Behind the Screens – the Hiatus Edition

No no, I’m not going on hiatus. You’re still getting regular content and so forth. Nope, today I’m going to talk about what to do with your gaming group to make sure that you survive those long breaks between game sessions.

Nothing’s quite so heartbreaking in a relationship as the words, “Honey, I think we need a break…” So too are these words somewhat problematic to hear at the game table. A break in the regular schedule can translate into an extended leave of absence that can kill a campaign. This is especially true in situations where long periods of time already exist between sessions. For example, both my Iron Gods and Giant Slayer games are scheduled for every other week alternating. So if one session skips it’s actually been a full month between sessions. Recently, Giant Slayer has missed two sessions in a row, meaning a full 6 weeks between games! Yikes!

So what’s a conscientious GM to do? How do we fill the time in the extended breaks between sessions? How can one keep their gaming group from dissolution? Fortunately, there are solutions.

1) Being good at email.

Not necessarily email. It’s good practice to maintain regular correspondence with your players even in the best of times and encourage them to respond to your prompts in a timely fashion. This will make it easier for a group to stay more connected and on track in the event that you don’t meet up for a few more weeks. Email is also a great way of developing characters or telling stories behind the scenes. It’s a great way to flex your narrative chops and flesh out the background of a PC, NPC, or set piece location in your game.

2) Being good at calendars
Seriously, calendars. Sites like WhenIsGood are a godsend when trying to schedule a nebulous date far in the future. More tech savvy individuals can opt to sync calendar dates between players so that everyone gets notifications when a prospective game date comes up.

3) Reminder: Remember to Remind People
I can’t count the number of games I’ve scheduled that have fallen through because I didn’t remind people that we were playing. It can kind of feel redundant to send out reminders that you’ve got a game scheduled two weeks from now, a week from now, a few days from now, and tomorrow. But do it! Your players will end up thanking you. I’ve had numerous games that have fallen through because my players have made plans the day before a game because they forgot we were going to play. Had I reminded them the day before, we wouldn’t had the issue.

4) Side Quests!
If you have the issue where most of a group can attend but a few can’t and you don’t want to push the narrative without a full party, side quests can be great. Canned adventures like the PFS Scenarios or even one-shot modules can be great tie-ins to your main campaign if you can figure out a way to make them fit. That way you can still tell a story, roll dice, and facilitate your PCs’ adventuring without a dropped session.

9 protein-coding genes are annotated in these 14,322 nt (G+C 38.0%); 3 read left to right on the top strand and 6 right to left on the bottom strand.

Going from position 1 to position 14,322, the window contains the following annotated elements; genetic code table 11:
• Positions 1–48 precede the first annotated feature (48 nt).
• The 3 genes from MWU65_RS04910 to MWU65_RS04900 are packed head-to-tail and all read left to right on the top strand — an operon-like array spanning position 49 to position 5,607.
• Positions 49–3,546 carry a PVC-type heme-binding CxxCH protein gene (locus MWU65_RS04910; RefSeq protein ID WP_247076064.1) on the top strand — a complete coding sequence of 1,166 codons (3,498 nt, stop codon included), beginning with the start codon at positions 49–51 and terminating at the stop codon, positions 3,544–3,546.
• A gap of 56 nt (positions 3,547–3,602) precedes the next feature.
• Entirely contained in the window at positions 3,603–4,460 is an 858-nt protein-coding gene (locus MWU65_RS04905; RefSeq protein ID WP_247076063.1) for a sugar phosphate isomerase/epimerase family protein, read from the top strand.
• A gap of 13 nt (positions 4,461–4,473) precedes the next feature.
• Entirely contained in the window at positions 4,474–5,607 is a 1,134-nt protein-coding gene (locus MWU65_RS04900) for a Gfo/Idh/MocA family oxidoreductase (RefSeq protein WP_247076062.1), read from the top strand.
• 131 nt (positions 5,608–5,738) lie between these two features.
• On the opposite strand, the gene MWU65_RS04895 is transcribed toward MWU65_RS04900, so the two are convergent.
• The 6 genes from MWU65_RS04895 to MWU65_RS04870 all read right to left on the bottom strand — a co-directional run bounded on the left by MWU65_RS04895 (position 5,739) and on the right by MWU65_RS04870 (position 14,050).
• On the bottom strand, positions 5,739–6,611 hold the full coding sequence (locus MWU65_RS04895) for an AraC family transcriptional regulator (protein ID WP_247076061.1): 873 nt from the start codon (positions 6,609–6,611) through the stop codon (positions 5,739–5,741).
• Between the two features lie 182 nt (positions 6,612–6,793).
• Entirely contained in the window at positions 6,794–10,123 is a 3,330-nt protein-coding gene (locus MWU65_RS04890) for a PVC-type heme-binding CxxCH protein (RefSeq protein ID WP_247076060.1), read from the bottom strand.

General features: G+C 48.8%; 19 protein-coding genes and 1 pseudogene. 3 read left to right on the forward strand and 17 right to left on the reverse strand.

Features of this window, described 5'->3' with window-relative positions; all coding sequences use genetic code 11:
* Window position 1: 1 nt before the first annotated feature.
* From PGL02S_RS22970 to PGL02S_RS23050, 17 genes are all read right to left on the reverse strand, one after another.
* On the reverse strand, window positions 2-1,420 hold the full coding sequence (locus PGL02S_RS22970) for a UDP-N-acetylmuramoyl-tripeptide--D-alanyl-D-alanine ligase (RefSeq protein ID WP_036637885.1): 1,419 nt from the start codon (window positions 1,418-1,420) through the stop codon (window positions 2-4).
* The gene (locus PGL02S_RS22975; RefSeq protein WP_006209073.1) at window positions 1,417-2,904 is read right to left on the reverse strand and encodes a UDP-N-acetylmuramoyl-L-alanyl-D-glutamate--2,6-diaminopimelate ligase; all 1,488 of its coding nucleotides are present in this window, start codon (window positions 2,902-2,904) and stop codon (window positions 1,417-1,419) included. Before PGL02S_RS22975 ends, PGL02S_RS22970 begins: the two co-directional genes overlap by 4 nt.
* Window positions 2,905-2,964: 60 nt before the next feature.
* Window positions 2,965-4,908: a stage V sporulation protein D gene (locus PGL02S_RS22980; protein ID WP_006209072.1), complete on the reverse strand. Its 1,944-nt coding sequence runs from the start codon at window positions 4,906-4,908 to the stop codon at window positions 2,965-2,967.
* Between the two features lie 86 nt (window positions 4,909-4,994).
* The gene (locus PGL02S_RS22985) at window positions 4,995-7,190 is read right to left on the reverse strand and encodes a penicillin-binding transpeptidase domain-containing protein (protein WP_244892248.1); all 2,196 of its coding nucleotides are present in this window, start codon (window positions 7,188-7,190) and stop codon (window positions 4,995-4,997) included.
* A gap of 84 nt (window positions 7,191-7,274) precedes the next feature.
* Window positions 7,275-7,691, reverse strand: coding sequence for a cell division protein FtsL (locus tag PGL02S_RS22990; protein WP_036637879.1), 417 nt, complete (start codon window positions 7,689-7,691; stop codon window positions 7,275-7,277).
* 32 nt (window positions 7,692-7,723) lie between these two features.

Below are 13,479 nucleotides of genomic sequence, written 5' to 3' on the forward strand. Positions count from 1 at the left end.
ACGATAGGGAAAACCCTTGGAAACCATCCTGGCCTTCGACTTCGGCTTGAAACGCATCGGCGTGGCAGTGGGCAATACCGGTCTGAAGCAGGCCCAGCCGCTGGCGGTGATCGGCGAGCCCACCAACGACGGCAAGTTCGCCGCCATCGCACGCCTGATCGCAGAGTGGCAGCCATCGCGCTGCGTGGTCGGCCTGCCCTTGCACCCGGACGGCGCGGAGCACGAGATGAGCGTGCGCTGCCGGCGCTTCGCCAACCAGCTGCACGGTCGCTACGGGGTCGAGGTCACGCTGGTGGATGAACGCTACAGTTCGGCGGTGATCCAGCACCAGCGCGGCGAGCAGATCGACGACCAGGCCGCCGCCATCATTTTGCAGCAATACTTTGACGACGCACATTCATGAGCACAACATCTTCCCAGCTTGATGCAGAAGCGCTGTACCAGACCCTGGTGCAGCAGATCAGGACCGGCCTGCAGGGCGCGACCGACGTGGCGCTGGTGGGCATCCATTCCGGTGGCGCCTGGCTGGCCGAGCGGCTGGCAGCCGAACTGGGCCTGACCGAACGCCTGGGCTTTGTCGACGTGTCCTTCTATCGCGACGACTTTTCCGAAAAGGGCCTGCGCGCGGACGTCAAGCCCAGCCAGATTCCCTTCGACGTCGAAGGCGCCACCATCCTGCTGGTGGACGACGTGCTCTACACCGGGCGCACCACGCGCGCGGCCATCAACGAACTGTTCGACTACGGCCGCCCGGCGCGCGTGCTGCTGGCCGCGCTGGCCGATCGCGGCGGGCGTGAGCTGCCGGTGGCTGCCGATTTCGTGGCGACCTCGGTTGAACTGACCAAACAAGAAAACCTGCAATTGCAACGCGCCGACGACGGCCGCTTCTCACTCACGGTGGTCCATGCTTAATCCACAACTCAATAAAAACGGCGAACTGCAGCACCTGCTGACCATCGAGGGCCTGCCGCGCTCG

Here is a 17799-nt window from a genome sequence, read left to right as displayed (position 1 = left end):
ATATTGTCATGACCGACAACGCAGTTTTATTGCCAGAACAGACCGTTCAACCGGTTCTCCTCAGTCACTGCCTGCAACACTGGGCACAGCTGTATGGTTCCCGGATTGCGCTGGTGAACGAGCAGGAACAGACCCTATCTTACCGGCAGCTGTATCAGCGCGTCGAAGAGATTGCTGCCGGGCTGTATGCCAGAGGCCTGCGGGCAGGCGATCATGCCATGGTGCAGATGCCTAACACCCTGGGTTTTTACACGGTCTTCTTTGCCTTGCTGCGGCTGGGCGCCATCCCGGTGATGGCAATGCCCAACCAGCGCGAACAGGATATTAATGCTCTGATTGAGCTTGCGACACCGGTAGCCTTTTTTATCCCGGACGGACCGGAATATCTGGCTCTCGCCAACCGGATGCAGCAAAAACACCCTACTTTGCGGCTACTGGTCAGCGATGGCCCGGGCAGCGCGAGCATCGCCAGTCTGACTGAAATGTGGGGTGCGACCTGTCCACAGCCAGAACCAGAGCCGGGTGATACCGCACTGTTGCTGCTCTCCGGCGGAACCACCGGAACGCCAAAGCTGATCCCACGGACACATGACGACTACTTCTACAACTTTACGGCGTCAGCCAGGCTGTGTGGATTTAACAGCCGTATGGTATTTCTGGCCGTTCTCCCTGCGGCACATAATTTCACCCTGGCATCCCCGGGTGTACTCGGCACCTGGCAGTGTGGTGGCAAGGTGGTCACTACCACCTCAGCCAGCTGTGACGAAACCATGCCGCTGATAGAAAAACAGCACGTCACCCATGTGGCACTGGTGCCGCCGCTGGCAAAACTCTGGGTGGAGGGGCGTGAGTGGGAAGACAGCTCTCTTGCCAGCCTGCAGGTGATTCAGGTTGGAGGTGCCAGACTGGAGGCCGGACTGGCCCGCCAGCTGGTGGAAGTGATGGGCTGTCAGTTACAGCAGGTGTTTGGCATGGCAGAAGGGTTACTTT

5) Embrace the Break
Finally, if an extended hiatus is unavoidable, you can keep your players interested with a steady stream of in-character prompts and discussion about the game. Keep an open discussion and dialogue between your players and show them that your enthusiasm for your game is undiminished and their more likely to stay excited about playing. Questions like, “What are you going to do if Bad Guy X does this?” or “How do you think that Ploy Y is going to affect McGuffin Z?” are great ways for keeping your players engaged through those long game less weeks.
As always, we’re interested in hearing what you have to say. Let us know how you’ve dealt with breaks and schedule interruptions in the past in the comments section below!


Anthony Li

Anthony Li has been pretending to be someone or something else for about as long as he can remember, which some people might consider a problem. He cut his teeth on 2nd Edition AD&D when he was 14 years old and his only regret is that he didn’t start rolling dice sooner. Due to an unhealthy addiction to Magic: the Gathering he missed the entire cultural phenomenon that was the 3.X era of D&D. After a brief stint with 4E, he was dragged kicking and screaming into the Pathfinder Roleplaying Game where he has since acclimated, adapted, and thrived. Most of his roleplaying experience has been behind in the GM screen where he has trained his dice to confirm crits on command. He always roots for the bad guys.

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